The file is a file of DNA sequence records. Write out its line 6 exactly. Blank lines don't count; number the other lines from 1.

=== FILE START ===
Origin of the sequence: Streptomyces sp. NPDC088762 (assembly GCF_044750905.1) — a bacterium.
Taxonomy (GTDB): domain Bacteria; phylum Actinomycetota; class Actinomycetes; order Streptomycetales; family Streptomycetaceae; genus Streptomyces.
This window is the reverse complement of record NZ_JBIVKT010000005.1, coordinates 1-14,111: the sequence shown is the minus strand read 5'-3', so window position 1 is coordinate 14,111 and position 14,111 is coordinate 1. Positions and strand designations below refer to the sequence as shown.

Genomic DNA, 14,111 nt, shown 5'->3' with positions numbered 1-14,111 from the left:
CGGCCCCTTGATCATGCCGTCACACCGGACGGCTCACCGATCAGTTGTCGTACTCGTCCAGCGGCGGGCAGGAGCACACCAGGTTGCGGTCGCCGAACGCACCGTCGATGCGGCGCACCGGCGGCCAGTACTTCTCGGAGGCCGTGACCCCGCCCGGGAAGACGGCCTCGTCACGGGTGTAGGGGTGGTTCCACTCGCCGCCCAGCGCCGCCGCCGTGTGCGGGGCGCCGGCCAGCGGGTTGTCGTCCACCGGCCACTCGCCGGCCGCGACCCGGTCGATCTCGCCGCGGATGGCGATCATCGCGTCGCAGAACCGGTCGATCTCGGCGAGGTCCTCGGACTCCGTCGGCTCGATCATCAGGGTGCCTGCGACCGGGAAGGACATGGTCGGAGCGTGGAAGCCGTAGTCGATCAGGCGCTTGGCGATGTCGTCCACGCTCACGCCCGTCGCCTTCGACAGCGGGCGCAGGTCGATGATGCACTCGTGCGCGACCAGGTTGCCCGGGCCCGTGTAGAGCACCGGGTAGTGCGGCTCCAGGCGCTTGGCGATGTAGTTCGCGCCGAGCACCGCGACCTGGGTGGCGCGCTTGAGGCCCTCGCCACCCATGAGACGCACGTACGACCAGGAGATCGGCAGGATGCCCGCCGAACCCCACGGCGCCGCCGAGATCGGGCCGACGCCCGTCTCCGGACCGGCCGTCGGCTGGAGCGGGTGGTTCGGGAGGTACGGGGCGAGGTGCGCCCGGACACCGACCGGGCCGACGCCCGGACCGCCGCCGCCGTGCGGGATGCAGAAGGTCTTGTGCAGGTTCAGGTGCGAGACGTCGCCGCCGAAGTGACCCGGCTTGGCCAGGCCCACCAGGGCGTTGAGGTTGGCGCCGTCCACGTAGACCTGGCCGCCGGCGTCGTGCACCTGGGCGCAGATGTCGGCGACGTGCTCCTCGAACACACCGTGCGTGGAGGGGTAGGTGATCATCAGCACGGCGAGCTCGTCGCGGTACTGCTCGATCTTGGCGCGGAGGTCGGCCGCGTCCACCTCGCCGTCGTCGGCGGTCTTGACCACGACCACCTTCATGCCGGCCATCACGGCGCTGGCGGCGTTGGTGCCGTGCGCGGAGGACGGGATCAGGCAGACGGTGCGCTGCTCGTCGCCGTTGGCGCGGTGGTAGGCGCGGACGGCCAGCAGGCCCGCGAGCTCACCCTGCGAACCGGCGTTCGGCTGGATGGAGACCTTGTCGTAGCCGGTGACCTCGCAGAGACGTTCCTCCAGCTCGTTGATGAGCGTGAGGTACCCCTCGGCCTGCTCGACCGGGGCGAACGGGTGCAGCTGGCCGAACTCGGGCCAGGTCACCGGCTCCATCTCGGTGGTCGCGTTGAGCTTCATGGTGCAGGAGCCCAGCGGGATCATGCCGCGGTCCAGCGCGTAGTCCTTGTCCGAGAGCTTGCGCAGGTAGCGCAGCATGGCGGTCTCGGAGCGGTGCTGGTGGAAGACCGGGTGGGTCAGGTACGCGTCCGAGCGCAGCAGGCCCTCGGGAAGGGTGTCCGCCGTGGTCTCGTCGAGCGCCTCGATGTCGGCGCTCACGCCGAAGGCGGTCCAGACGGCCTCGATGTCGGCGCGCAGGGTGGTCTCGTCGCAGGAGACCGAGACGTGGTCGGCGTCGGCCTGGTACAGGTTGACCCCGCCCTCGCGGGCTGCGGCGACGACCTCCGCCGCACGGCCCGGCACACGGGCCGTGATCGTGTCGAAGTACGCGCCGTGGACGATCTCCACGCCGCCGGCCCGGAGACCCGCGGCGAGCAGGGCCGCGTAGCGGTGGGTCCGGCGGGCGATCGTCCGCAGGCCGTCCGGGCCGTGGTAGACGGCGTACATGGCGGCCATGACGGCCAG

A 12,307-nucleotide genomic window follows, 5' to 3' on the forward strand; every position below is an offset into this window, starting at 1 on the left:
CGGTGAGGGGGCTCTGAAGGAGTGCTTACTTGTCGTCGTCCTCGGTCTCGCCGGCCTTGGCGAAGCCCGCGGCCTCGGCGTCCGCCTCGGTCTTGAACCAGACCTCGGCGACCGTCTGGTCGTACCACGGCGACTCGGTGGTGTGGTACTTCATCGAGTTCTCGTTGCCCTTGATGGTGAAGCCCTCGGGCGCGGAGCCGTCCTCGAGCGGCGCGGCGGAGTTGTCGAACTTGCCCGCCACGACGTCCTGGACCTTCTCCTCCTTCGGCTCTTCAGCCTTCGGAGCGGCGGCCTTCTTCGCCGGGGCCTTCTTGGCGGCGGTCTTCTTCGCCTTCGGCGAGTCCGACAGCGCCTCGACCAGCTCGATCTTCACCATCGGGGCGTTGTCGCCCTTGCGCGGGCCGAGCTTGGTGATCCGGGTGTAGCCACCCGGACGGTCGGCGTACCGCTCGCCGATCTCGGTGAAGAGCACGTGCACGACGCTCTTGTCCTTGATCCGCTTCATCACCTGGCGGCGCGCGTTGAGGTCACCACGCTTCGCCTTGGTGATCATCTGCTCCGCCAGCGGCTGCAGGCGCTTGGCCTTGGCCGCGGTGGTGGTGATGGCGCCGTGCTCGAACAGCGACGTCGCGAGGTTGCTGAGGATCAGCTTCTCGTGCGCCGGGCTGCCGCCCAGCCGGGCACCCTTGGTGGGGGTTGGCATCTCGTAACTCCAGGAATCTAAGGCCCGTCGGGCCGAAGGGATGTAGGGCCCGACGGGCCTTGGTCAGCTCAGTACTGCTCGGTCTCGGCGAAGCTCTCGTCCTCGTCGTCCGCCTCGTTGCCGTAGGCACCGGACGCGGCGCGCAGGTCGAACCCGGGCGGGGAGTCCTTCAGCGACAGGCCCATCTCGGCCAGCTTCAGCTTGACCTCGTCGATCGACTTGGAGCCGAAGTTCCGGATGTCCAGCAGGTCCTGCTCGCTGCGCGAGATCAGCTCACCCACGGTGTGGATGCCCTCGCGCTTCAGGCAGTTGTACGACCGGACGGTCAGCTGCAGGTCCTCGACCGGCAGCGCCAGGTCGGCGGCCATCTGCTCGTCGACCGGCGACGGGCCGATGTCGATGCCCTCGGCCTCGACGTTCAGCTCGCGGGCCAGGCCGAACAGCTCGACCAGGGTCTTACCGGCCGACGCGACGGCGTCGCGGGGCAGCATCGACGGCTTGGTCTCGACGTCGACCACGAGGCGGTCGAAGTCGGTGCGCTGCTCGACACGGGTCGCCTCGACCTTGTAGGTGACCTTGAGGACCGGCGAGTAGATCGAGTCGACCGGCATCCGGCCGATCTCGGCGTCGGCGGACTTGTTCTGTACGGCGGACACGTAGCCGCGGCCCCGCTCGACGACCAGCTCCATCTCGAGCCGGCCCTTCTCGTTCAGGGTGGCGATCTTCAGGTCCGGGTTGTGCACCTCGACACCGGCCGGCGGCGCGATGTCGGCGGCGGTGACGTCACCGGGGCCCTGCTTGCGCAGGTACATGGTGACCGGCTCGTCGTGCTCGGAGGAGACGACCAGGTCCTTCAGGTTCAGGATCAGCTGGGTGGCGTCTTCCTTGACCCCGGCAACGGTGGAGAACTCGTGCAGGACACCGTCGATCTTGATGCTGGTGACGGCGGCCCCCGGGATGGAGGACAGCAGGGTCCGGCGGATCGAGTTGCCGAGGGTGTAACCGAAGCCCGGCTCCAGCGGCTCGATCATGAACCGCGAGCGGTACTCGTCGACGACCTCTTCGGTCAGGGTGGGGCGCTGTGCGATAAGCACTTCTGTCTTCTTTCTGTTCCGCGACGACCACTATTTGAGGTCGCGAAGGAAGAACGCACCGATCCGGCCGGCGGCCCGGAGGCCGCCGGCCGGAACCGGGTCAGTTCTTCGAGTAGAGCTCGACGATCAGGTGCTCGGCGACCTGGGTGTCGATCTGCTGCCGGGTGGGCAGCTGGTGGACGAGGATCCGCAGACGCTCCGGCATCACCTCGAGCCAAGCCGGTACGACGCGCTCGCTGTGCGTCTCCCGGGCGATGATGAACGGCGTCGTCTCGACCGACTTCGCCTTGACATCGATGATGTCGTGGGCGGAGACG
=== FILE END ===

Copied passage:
A 12,307-nucleotide genomic window follows, 5' to 3' on the forward strand; every position below is an offset into this window, starting at 1 on the left: